The first is a basic lawn care program (soil test, applications of compost tea and recommendations); the second is their standard program (five visits to the site including tea, fertilizer, amendments and site monitoring); and the third, a premium program (nine visits including compost tea, fertilizer, a higher level of weed management and renovation as well as soil aeration).
"I came back from the NOFA course feeling a mixture of intimidation and excitement about implementing new organic practices," she said. "I like learning about soil biology and chemistry and how the details of a landscape can really affect whatever it is that you're growing."
For instance, Slone brews different compost teas to feed trees (fungal teas) and lawns (bacterial teas).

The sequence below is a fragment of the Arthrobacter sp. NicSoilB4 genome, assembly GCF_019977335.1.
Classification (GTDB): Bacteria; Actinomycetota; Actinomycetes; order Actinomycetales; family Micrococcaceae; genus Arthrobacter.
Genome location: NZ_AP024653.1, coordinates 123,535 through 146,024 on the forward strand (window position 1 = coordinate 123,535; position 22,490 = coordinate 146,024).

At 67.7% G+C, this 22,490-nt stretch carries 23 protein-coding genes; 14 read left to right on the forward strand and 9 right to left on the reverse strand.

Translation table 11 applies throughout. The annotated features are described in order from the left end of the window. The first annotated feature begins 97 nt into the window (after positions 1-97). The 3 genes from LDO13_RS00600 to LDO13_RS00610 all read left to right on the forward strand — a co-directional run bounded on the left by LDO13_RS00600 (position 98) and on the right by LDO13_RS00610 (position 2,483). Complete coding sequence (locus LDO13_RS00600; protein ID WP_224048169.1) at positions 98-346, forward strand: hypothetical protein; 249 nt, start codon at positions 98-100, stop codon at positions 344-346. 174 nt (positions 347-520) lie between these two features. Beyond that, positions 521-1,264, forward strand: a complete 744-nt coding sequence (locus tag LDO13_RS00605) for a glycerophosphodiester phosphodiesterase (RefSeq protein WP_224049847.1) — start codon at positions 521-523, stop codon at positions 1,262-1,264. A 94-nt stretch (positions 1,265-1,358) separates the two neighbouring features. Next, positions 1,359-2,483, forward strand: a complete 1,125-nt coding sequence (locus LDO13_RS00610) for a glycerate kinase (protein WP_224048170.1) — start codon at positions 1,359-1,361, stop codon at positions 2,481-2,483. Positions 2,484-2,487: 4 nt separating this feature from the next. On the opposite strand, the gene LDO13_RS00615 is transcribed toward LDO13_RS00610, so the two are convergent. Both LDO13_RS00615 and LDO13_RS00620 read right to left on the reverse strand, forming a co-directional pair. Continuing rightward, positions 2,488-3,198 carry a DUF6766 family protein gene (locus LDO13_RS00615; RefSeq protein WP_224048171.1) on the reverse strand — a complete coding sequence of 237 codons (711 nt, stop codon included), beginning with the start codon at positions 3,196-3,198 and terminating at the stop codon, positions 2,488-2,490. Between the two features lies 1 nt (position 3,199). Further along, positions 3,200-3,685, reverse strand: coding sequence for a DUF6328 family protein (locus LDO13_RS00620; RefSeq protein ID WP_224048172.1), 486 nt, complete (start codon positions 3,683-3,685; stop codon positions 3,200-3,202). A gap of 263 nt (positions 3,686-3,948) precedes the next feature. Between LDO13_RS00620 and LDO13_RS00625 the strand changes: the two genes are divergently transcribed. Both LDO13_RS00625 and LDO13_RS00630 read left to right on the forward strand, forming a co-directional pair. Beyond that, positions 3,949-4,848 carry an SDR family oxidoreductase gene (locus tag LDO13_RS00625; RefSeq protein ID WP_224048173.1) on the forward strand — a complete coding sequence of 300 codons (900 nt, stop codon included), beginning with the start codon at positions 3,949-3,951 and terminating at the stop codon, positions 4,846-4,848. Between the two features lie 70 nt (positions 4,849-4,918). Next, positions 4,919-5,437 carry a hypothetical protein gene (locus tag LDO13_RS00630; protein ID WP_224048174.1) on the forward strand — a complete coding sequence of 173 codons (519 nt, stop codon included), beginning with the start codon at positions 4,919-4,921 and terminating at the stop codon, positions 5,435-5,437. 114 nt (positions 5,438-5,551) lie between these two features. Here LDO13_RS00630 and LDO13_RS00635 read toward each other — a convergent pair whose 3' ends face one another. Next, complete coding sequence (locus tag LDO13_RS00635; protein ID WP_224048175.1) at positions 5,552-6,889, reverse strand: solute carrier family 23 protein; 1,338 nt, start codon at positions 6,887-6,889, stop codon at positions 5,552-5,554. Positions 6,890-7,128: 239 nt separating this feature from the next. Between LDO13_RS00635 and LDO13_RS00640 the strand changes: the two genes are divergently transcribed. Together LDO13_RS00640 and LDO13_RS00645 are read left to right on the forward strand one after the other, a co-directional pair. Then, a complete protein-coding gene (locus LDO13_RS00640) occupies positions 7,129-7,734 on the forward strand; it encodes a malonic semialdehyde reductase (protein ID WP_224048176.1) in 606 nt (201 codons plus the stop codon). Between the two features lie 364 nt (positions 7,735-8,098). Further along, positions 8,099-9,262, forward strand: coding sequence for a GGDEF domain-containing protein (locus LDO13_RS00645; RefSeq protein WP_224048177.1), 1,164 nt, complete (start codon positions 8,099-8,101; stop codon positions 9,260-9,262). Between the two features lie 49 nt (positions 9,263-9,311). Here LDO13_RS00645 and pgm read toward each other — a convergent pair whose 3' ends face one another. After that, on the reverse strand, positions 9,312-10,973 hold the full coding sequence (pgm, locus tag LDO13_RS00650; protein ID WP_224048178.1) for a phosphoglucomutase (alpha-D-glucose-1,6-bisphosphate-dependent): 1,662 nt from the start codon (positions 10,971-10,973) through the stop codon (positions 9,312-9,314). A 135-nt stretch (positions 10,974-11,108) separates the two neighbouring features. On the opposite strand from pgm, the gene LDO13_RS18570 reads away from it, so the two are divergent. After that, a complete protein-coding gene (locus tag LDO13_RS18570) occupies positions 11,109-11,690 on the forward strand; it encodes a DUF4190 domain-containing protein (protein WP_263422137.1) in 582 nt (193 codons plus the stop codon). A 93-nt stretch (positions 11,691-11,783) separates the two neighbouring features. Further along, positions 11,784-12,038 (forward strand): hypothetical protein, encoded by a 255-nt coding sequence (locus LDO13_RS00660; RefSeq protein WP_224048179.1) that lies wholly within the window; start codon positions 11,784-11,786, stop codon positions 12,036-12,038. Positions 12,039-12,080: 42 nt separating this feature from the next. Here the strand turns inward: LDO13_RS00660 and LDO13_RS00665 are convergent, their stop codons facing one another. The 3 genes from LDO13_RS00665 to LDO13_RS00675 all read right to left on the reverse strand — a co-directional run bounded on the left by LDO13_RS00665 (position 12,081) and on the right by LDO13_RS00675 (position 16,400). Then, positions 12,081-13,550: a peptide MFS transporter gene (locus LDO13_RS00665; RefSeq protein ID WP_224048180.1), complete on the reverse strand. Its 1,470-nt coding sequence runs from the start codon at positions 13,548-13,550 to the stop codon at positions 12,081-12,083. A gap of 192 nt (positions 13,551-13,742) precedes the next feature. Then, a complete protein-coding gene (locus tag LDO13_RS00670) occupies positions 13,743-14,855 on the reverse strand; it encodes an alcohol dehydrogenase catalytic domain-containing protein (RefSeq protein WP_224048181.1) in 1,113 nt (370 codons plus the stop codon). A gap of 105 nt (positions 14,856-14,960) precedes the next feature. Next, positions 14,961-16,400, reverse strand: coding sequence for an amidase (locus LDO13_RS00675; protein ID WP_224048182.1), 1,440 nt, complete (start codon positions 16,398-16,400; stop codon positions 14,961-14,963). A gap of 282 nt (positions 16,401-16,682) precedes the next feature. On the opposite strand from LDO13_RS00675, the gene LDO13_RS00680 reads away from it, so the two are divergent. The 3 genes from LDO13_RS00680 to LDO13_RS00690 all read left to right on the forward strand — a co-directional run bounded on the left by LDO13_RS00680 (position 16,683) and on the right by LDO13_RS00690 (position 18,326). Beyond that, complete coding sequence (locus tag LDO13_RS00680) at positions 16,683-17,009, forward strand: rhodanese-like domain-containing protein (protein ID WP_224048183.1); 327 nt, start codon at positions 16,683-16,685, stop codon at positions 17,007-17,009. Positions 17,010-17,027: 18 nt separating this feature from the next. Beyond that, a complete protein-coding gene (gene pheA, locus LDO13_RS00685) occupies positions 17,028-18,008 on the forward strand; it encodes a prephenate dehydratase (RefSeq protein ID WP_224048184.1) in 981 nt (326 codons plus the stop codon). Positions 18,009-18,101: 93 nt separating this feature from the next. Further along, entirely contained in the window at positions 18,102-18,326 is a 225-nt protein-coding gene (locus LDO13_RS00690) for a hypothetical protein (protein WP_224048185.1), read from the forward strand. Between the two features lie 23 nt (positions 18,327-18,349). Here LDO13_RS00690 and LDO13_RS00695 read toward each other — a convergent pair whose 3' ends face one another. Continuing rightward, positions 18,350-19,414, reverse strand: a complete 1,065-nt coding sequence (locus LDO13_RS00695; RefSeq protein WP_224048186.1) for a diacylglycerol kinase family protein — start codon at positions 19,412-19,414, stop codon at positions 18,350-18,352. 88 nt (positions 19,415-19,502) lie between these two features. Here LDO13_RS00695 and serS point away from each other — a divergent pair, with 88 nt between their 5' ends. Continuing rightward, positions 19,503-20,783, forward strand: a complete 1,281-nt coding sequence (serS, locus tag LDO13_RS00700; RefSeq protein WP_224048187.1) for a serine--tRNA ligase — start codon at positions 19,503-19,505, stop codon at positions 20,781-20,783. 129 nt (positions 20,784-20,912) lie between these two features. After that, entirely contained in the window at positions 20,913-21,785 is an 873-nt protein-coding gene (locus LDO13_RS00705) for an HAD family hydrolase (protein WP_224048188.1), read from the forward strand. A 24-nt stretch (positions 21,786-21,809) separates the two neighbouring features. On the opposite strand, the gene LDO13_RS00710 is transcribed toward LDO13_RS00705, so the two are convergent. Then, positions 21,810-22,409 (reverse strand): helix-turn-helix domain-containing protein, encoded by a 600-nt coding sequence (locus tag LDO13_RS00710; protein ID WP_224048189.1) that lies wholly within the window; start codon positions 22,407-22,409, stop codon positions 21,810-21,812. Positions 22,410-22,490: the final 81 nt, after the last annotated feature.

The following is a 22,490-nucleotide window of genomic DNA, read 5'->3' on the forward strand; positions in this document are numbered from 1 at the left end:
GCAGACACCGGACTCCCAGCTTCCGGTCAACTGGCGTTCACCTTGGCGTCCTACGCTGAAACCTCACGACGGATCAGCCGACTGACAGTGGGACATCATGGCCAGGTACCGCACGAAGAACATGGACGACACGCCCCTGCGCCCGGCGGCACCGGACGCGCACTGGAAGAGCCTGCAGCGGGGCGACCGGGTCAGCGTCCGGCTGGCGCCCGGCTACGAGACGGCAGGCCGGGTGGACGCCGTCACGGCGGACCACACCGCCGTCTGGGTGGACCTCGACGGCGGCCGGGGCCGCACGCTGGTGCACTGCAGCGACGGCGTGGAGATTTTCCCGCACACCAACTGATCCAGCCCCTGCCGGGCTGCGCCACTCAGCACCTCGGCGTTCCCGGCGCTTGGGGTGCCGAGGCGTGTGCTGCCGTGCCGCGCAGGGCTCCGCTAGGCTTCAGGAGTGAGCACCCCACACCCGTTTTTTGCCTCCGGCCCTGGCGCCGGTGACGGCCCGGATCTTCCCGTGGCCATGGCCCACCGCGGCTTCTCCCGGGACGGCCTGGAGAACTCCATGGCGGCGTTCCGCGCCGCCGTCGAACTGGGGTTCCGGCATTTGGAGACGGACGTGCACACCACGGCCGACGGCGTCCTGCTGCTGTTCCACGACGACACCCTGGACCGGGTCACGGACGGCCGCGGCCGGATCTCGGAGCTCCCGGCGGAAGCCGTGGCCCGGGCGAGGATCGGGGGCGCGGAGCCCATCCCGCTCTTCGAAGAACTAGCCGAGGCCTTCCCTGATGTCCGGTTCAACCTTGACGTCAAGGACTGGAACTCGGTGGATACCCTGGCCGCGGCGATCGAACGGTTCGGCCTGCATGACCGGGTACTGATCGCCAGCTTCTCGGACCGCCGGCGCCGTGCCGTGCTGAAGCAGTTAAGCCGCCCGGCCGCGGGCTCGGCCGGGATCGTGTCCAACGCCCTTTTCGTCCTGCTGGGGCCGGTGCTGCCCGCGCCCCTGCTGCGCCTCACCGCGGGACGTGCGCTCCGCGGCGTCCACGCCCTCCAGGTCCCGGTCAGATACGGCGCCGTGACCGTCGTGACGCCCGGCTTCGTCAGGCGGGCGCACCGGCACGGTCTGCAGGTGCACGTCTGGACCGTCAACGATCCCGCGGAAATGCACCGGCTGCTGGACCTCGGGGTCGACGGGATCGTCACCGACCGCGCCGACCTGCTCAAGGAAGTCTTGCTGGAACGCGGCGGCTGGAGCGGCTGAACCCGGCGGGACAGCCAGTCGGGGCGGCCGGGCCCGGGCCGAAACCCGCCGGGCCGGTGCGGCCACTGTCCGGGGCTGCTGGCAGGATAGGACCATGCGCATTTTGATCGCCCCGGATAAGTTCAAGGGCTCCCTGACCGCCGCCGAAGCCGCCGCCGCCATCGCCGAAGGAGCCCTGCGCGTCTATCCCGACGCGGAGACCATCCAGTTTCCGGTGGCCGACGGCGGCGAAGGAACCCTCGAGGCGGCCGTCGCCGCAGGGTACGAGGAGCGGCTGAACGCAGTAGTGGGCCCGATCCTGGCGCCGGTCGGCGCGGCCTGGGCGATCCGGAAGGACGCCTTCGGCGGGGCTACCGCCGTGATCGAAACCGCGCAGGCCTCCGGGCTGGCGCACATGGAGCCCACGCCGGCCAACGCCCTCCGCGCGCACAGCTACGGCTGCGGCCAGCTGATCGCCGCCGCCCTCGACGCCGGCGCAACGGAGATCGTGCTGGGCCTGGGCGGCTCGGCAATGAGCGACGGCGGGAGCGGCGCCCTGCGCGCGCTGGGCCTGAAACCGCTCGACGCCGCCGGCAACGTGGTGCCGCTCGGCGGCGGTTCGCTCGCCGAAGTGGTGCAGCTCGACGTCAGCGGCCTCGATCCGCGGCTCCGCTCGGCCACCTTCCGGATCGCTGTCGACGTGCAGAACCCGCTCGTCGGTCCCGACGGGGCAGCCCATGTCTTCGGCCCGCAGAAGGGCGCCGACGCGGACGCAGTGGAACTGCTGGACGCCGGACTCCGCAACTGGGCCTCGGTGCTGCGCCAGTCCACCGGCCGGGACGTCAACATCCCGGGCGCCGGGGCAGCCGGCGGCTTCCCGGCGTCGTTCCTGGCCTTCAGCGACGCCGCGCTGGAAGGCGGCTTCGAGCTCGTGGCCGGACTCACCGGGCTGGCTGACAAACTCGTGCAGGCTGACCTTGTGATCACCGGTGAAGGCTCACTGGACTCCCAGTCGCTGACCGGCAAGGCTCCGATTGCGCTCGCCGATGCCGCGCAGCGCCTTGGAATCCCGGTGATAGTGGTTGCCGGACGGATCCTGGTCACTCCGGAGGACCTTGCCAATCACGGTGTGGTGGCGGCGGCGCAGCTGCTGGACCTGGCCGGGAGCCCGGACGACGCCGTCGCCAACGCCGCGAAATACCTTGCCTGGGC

"Knowing when to use what is very important. This year we used tea as a preventative and also to remediate some fungal pathogens that appeared in lawns, like brown patch, and had pretty good luck with that. It's interesting to see what cause problems in a landscape how we can balance and fix them," she said.
A Kentucky native, Slone grew up camping, hiking and spending time outdoors with her father, a wildlife biologist. He loved to hunt, fish and garden, and she was proud to grow up knowing where food comes from.
"It seemed like one of the most powerful things I could do as a person was to grow my own food," she said.
She spent a year volunteering with AmeriCorps NCCC and among her positions spent time working with Growing Power's Will Allen in Milwaukee, Wis. providing access to healthy food, clean water and promoting sustainable communities.